Do you need homeschool encouragement? members have access to the last four Schoolhouse Expos. You can listen to and view the video of the speakers' presentations. In May 2012, we learned about strengthening the homeschool marriage and family. In June 2012, we learned about art and art history. In July 2012, we learned about using apps and technology in the homeschool. In August 2012, we received advice and encouragement for the homeschool. The September recordings will be available soon.


If you are not a member of, your first month's membership is only $1! Each month after that is only $5.95. Join today


It's as easy as Point. Click. Teach.


Tami Fox

Director of Marketing



Looking for help teaching SCIENCE?
Eagle Christian Online School provides accredited science courses for grades 6-12; with Christian teachers, up-to-date curriculum, and daily personal online help using Skype. If you are looking for help providing quality science instruction, visit or contact (406)544-3738.

The Familyman

Todd Wilson
Todd Wilson

Todd Wilson, Familyman Ministries 

We're making our way south as I write this. We've had a great time speaking across Ohio and Pennsylvania but are enjoying the warmth as we head to the vacation state of Florida. I'm always encouraged to meet moms and dads who are just like us . . . stumbling along the minefield call homeschooling.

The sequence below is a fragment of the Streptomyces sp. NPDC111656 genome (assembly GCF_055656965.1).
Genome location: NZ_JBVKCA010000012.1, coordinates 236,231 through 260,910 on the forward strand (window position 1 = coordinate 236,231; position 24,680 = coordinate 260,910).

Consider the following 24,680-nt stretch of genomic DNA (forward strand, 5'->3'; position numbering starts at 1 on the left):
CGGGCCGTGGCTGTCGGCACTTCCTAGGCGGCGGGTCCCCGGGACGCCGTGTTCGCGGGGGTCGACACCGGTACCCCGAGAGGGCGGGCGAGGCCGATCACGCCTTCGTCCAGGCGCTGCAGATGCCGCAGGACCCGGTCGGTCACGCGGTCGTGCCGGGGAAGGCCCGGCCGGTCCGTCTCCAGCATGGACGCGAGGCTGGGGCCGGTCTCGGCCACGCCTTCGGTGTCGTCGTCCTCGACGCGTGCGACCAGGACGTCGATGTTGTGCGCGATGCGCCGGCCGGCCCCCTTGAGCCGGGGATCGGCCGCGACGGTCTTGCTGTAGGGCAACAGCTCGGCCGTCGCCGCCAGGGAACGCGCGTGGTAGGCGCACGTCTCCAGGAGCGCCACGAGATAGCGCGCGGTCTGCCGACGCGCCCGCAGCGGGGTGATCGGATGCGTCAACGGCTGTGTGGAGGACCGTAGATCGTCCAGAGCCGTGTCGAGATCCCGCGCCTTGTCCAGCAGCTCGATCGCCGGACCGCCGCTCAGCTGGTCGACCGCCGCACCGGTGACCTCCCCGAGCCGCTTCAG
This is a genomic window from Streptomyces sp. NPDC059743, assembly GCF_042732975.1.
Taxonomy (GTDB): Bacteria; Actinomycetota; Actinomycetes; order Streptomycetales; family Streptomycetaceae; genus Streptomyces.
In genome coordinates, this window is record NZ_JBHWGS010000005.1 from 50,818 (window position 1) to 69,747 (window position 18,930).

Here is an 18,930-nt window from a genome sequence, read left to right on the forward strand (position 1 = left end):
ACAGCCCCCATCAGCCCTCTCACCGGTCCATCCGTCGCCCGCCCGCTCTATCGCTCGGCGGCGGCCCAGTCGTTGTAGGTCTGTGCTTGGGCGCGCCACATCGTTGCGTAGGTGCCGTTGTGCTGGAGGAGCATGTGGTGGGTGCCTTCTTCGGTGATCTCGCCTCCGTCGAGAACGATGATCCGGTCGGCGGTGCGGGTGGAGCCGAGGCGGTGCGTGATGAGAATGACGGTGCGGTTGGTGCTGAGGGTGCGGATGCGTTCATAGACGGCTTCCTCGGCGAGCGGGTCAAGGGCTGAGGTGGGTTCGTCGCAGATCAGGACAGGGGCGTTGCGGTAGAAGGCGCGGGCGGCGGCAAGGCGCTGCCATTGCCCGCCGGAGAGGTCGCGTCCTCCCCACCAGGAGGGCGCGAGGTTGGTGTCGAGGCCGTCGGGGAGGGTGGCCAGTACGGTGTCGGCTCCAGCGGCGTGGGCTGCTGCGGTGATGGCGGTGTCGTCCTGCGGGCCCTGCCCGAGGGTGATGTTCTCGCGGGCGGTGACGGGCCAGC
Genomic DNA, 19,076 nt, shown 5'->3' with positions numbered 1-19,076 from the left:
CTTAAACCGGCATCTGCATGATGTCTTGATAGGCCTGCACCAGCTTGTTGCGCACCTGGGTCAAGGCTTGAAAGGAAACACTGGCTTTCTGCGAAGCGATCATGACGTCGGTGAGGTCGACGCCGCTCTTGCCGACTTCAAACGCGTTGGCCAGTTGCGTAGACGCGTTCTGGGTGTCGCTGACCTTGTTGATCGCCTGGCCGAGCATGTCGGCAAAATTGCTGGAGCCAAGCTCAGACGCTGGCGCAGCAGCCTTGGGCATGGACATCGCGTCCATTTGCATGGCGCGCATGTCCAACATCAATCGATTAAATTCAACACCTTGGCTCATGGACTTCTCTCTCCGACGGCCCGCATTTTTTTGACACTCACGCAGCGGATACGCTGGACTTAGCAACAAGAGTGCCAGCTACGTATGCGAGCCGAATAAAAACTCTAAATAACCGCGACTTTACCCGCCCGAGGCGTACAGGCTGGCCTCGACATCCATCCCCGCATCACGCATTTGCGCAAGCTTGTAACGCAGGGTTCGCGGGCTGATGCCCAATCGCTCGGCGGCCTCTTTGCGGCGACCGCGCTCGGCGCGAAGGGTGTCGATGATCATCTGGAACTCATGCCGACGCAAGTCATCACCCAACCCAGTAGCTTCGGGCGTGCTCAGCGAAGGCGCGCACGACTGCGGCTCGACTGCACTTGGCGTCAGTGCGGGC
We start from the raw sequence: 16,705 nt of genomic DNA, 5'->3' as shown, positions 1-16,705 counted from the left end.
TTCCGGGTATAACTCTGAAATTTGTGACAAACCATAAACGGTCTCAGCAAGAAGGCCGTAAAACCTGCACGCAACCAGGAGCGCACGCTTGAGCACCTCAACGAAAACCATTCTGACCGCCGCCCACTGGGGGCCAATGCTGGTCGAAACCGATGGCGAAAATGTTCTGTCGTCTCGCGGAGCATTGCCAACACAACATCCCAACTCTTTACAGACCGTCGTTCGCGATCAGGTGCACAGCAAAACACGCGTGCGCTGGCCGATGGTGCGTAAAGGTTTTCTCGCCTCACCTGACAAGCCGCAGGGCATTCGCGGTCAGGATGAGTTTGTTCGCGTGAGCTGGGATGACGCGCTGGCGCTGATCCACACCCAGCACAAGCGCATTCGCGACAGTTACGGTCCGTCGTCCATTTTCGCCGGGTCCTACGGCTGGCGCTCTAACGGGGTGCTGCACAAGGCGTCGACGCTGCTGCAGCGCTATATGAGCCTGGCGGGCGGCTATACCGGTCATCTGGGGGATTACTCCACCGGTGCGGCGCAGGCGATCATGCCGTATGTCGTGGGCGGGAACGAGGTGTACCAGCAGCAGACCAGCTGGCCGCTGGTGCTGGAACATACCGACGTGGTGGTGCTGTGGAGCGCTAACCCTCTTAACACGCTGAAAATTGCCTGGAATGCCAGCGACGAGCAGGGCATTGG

So what should you do if your high schooler wants a career in science? My advice is that you should encourage him. I wouldn't worry too much about messing him/her over. I would feed him all the science he can handle. 


And, if your child is going to be a science guy, then don't waste your time making him do lots of art, music, or his other non-interests. Let him do science. 


That's the great thing about homeschooling, we don't have to serve our children a generic portion of one-size-fits-all school. We get to teach to our children's bents without feeling guilty about what they're not learning. 


So let your child be a scientist, teacher, mother, or cowboy 

. . . and enjoy every minute. 


Be real,


Fascinating Education
Learn science (Chemistry, Biology, Physics) in a way that makes it relevant to everyday life. Fascinating Education--The Easy Way to Learn Science!

Relational Homeschooling  

Diana Waring
Diana Waring


Dear Friends,


Well, I told you last week I was out of my league when it came to science. So, with this week's topic in mind, I took advantage of a recent lunch with Dr. Jay and Kathleen Wile, both professional scientists, to ask them for their advice.


In case you don't recognize those names, Dr. Jay L. Wile is the author of the Apologia science curriculum. And he has said many times that his wife is a better research scientist than he will ever be! So, with that as an introduction, here's their insightful wisdom.